This apart, it is time experts began to examine how productively our top cricketers are making using of the time available during off-season. However short this season may be, the best of athletes in any sport plan well ahead and make the most of the time off.
Andre Agassi, one of the all-time greats in tennis, has four Australian Open titles among his collection of eight Grand Slam titles. This is a significant fact simply because the Melbourne championship, in January, comes immediately after the year-end off-season. In his 30s, after over a decade and a half in the sport, Agassi has been in the habit of practising hard and training like a teenager during his time off from the week-after-week grind.
The Australian cricketers will be familiar with such a routine. Little over a week from now, India will play host to the mightiest team in world cricket and literally, it will be a chance to shut out the Blues and turn up in sparkling Whites, take a leaf out of Australian book of winning cricket and forget all about the last few weeks.
Then again, if only poor form and plunging confidence levels can be overcome as simply as all that! It may not, but cricket, as the redoubtable Geoff Boycott constantly reminds us, is a "funny game". And much of the fun lies in making that honest attempt to get over a slump. To do this, Ganguly and men, as talented as they are, only need a huge dose of self-belief.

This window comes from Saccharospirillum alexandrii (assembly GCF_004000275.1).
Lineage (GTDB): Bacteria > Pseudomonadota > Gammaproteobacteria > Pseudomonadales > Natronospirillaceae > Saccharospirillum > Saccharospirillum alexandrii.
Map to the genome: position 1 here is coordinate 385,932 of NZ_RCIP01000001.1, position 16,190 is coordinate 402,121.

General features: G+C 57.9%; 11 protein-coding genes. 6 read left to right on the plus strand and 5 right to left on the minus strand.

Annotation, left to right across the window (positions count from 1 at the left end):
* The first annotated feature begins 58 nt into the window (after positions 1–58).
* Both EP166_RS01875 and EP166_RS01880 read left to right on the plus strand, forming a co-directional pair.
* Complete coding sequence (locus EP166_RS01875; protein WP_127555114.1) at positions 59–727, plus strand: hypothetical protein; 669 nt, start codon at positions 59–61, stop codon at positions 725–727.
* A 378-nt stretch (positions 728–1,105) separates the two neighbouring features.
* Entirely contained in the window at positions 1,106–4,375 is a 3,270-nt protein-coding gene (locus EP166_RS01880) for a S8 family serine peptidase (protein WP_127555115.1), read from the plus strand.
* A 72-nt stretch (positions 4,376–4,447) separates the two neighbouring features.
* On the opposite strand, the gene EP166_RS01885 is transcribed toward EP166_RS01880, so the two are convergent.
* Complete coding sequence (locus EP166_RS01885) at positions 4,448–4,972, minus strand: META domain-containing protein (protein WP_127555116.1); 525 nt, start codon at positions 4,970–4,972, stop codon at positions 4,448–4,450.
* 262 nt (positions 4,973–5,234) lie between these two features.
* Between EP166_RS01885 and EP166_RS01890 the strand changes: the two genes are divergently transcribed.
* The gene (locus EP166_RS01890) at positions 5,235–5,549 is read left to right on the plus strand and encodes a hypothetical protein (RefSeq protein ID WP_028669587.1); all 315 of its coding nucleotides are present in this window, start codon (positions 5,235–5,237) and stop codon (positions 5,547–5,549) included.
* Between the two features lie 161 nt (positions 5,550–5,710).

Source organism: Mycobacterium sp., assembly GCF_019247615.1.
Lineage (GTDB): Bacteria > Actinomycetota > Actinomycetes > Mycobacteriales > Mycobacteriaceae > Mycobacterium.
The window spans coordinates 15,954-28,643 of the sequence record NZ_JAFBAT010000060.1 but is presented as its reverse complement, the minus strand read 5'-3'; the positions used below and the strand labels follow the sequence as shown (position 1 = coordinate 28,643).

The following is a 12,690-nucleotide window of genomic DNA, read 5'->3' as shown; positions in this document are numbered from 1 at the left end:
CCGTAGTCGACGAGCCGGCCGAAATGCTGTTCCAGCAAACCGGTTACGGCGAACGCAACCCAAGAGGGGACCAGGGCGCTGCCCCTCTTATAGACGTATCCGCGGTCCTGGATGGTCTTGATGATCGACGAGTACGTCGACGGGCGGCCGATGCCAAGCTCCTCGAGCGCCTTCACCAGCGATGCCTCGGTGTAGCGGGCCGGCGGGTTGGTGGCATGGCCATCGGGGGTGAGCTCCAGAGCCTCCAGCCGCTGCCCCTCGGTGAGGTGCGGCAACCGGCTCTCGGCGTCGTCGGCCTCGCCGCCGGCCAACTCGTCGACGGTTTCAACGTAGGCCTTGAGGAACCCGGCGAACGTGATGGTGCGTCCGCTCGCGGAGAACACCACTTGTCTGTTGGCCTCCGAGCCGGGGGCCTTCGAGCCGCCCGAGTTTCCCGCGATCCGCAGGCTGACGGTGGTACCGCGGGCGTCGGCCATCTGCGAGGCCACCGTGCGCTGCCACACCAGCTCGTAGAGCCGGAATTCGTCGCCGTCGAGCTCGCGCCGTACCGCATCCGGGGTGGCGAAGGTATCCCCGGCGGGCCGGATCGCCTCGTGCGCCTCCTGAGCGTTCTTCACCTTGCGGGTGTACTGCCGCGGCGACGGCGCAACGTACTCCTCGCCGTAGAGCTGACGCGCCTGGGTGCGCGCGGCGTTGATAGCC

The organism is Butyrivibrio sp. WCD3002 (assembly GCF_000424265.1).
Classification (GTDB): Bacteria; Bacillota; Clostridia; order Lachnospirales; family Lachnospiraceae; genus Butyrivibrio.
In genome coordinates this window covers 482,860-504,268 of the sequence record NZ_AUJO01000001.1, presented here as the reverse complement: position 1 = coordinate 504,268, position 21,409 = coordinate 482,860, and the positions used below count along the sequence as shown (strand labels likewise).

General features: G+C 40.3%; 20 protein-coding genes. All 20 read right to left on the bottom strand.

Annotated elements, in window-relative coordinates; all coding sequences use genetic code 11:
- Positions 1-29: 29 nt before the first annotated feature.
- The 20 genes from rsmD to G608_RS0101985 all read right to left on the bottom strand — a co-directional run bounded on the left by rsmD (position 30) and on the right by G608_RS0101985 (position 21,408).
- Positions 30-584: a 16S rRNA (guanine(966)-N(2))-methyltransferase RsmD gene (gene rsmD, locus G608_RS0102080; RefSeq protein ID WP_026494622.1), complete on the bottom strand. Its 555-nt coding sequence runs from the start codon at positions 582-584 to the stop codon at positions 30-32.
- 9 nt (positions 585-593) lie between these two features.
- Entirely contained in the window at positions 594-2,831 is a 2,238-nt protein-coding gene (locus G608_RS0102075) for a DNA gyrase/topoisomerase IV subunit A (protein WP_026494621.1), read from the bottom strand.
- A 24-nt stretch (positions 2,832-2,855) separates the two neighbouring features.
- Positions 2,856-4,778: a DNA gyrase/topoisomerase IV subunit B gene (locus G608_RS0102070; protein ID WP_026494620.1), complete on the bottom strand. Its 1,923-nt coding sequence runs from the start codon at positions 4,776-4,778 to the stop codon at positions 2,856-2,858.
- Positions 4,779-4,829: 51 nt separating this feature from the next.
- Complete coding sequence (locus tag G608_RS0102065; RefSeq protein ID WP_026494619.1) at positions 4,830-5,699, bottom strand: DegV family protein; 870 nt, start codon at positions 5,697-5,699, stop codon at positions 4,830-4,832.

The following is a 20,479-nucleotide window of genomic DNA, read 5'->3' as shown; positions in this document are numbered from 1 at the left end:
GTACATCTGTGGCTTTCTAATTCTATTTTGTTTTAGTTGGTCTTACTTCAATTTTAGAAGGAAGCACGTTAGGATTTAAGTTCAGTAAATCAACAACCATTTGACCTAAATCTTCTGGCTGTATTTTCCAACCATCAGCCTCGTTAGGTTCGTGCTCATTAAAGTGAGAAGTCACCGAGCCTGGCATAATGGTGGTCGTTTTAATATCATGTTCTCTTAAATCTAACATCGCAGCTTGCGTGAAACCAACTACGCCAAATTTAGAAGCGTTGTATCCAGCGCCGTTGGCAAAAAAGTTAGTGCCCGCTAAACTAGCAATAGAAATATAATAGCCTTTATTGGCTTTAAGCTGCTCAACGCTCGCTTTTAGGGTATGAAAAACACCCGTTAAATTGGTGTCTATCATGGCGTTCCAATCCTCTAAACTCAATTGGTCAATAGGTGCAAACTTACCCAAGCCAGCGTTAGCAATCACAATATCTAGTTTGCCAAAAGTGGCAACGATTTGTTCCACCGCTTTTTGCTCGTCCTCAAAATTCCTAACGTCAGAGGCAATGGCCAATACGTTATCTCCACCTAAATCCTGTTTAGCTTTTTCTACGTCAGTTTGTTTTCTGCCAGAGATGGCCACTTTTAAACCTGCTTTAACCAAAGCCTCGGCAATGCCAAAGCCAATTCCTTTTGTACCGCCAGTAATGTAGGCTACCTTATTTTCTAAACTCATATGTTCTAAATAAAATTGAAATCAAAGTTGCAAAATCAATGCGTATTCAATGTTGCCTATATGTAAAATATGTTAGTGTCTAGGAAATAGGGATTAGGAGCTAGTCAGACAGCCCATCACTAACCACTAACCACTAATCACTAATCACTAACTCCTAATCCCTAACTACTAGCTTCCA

This apart, this Indian cricket team has to remember that it owes so much to so many the millions who follow every step they take, the tens of millions who make cricket the enormously rich sport that it is in this country. Nowhere in world sport have so many (fans) given so much for so little in return, as in India in the last few weeks.
The only large-scale sport following comparable can be seen in Brazil where millions worship the country's footballers. But in a sport that is played by over 200 countries, the Brazilian footballers have won the World Cup a record five times.
On the other hand, in a sport that is played by less than a dozen countries with any kind of seriousness, India has that solitary 1983 World Cup triumph to celebrate.